Saturday, 6 October 2018

The circle of ignorance

A couple of weeks ago I was in the car listening to Any Questions on Radio 4. If ever you need to know what state of the art stupidity sounds like then it serves that function superbly. It featured George Freeman, Emily Thornberry and Simon Heffer. It wasn't edifying.

Freeman made a pretty good go of the Efta arguments - though only by mainstream media standards. On the details of the subject he's no better than the rest. Thornberry is in a world of her own believing that the customs union is the answer and nothing is going to persuade her otherwise. She has understood as much as she wants to.

In their own ways they can at least be saluted for trying even though their efforts are pitiful. What struck me was the breathtaking ignorance of Simon Heffer, who argued that the Irish border issue had been overblown and that it could be solved with a free trade agreement. He then blethered about the benefits of "free trade" and went on to mutter something about corn laws.

With politicians you expect them to be ignorant, but as a leading columnist, it's Simon Heffer's job to be substantially more informed than he is. This is the dysfunction of our media where those who enjoy exposure think they do so because they are gifted with a wisdom greater than lesser mortals. and do not have to work to stay informed. They can simply bloviate and whatever excrement falls from their lips must be considered gospel. As it happens, had Heffer not been a lead columnist for the Telegraph in its dead tree days nobody would know or care who he is. He is a leftover from the pre-digital age.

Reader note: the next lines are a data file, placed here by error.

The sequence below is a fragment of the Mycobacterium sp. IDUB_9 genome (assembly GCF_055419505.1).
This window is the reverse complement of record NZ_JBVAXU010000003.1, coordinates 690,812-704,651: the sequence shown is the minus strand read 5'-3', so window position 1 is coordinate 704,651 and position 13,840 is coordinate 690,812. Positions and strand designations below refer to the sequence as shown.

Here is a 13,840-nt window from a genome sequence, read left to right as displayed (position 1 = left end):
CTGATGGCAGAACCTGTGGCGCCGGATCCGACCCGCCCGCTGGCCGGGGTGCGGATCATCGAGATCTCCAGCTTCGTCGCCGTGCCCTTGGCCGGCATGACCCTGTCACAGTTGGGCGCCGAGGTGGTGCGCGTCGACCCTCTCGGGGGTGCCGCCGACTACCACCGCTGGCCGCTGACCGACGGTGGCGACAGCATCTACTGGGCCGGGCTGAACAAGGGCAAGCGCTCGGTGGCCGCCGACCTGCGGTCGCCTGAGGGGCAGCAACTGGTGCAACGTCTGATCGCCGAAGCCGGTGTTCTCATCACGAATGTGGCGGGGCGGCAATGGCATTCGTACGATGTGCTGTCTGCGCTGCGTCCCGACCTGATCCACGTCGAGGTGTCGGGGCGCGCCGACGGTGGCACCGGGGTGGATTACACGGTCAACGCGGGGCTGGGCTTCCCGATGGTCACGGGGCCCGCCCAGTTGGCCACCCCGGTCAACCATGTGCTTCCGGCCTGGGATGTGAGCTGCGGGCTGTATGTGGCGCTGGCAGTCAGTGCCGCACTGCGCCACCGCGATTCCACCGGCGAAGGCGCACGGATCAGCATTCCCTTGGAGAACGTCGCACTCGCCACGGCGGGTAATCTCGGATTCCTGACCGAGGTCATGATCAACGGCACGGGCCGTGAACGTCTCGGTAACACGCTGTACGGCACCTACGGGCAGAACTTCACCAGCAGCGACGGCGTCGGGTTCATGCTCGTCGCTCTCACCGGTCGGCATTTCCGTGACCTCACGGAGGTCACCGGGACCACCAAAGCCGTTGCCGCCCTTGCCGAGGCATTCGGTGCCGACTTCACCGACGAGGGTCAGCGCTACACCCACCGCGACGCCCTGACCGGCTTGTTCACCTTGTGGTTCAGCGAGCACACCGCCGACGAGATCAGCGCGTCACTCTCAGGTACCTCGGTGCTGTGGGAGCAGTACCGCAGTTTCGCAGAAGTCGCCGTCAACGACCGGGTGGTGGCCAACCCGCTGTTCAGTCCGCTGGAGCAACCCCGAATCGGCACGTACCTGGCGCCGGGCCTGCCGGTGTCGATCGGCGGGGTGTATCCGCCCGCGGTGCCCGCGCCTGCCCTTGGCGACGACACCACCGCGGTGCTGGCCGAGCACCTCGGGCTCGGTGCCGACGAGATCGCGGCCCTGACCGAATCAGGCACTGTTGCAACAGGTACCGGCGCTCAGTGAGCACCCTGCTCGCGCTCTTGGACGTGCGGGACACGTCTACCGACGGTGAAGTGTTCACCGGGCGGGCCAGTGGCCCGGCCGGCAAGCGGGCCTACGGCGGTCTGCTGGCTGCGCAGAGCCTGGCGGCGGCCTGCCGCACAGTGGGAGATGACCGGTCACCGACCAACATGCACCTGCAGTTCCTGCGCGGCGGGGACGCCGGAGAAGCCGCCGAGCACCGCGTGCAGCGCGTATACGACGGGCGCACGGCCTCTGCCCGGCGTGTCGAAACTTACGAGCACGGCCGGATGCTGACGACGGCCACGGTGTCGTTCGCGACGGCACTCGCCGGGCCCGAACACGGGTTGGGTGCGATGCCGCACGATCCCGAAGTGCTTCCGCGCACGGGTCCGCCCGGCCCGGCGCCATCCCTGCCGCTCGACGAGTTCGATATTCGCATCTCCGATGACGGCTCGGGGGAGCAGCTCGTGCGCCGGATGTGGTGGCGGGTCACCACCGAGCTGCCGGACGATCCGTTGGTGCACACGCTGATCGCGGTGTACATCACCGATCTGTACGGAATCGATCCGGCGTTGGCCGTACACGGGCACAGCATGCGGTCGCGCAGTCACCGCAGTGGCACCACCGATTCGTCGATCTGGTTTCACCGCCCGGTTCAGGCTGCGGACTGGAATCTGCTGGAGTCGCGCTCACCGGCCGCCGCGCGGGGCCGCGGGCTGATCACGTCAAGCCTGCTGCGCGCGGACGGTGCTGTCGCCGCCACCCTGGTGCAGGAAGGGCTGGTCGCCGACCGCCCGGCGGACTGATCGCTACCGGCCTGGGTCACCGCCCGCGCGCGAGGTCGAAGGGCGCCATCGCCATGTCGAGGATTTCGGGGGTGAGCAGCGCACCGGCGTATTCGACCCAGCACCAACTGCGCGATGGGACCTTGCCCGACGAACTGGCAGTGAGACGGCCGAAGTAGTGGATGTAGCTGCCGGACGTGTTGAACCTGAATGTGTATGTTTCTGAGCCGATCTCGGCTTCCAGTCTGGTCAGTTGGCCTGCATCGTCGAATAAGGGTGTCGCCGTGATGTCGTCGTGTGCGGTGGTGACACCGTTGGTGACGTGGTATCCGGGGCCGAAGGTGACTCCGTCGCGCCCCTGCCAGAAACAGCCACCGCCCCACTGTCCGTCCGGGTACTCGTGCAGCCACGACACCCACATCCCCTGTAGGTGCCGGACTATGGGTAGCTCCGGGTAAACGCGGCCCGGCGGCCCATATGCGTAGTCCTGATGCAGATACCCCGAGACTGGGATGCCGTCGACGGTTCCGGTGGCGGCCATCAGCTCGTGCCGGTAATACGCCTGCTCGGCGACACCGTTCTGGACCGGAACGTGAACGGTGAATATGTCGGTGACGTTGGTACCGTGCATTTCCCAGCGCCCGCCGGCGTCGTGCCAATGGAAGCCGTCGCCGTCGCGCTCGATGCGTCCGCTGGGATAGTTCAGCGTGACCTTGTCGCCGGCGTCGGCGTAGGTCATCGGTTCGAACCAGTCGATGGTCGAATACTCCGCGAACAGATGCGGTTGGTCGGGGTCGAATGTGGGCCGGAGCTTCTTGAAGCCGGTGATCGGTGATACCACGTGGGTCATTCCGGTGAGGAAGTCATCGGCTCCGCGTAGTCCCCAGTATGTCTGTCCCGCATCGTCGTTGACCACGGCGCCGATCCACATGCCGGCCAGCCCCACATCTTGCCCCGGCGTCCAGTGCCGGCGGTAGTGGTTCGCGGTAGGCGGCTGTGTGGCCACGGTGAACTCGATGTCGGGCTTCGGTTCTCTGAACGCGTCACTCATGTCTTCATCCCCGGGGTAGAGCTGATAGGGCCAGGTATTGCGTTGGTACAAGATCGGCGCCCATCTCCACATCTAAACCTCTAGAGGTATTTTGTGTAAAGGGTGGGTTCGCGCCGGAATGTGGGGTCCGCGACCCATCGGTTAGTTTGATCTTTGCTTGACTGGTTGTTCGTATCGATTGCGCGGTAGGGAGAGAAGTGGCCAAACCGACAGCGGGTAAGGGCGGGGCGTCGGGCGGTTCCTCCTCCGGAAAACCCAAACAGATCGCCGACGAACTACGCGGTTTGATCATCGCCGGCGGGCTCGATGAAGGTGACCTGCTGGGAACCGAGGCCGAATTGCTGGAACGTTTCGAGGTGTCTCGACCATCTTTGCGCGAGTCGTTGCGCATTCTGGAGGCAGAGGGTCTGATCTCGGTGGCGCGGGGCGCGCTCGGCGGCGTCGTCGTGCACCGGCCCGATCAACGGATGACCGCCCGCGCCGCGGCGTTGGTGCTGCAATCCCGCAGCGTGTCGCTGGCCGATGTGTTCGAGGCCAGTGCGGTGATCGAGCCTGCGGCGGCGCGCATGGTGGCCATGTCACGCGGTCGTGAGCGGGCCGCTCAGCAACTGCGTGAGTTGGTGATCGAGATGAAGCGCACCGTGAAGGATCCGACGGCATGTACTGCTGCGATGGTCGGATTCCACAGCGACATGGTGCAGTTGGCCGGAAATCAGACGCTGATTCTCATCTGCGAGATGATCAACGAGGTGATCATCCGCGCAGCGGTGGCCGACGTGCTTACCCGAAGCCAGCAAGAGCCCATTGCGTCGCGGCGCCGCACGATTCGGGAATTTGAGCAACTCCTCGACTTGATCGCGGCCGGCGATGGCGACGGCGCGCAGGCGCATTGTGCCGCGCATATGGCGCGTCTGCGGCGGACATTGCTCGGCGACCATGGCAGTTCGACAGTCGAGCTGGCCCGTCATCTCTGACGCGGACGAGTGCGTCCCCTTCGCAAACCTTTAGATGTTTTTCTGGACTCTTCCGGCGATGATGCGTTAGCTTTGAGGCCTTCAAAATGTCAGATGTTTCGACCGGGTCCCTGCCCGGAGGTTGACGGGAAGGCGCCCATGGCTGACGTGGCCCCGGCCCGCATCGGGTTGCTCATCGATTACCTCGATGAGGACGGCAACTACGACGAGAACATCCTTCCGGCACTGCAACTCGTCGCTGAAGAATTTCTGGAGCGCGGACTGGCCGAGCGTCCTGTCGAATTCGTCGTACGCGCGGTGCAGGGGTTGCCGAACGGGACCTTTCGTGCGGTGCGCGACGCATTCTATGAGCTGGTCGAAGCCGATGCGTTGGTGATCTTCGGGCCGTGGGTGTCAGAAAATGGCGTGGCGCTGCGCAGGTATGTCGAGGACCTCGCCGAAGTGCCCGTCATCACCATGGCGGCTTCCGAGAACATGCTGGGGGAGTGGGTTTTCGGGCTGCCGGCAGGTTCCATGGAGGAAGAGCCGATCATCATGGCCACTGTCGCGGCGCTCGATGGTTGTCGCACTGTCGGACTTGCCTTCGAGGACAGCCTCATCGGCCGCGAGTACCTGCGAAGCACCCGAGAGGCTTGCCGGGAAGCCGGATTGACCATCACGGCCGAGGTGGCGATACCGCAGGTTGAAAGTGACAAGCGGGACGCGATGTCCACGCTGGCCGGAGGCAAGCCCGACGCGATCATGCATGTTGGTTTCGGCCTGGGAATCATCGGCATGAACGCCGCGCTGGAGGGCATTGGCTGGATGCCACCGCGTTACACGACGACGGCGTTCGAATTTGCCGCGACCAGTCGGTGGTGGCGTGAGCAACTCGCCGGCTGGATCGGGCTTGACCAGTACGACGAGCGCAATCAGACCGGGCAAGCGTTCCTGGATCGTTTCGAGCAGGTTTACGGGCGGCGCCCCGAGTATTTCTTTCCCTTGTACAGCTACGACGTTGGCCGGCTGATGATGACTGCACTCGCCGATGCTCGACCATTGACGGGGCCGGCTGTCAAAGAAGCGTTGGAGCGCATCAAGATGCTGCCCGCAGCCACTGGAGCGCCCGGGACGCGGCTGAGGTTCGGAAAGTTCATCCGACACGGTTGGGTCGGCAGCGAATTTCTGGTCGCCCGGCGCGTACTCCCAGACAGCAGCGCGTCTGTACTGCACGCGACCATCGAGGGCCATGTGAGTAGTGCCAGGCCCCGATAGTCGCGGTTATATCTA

Sadly, Heffer is not alone. For reasons that escape me, Spectator hacks routinely waste oxygen on BBC panel programmes, along with dribblers from the IEA and Spiked Online. The BBC does not seek to inform, rather it seeks to present the full spectrum of legacy media ignorance for the consumption of equally in the dark voters.

This dynamic also extends to wider televised politics where we often see equally ignorant television and radio presenters interviewing each other or other third rate hacks, none of whom have a command of the issues. It is a self-perpetuating circle of ignorance. Not only does it have no expertise of its own, it would not know where to look for it. If ever there is an informed opinion on TV it is wholly by accident and not to be repeated.

It is for this reason I have tuned out of virtually all television politics. The only time I see any of it is in snippets on Twitter which is usually used by party tribalists to score points. It is not there to inform. Television politics is largely there for the entertainment of political hobbyists who follow politicians rather than issues. Some use it for their weekly does of throw-the-remote-at-the-telly outrage and other to cheer on their teammate as though politics were a spectator sport. There is harm in this.

Sadly, most people do very little thinking of their own. They triangulate. They look at a policy and see who hates it and who loves it and they pick their side accordingly, defending that policy with whatever cliches and soundbites they are fed through various propaganda channels. It wouldn't be so bad if the gatekeepers they look to for confirmation were actually doing any thinking of their own but as we find with the likes of James Delingpole, Brendan O'Neill and Julia Dunning-Kruger, there is very little in the way of sentient thought. The people are propagandists.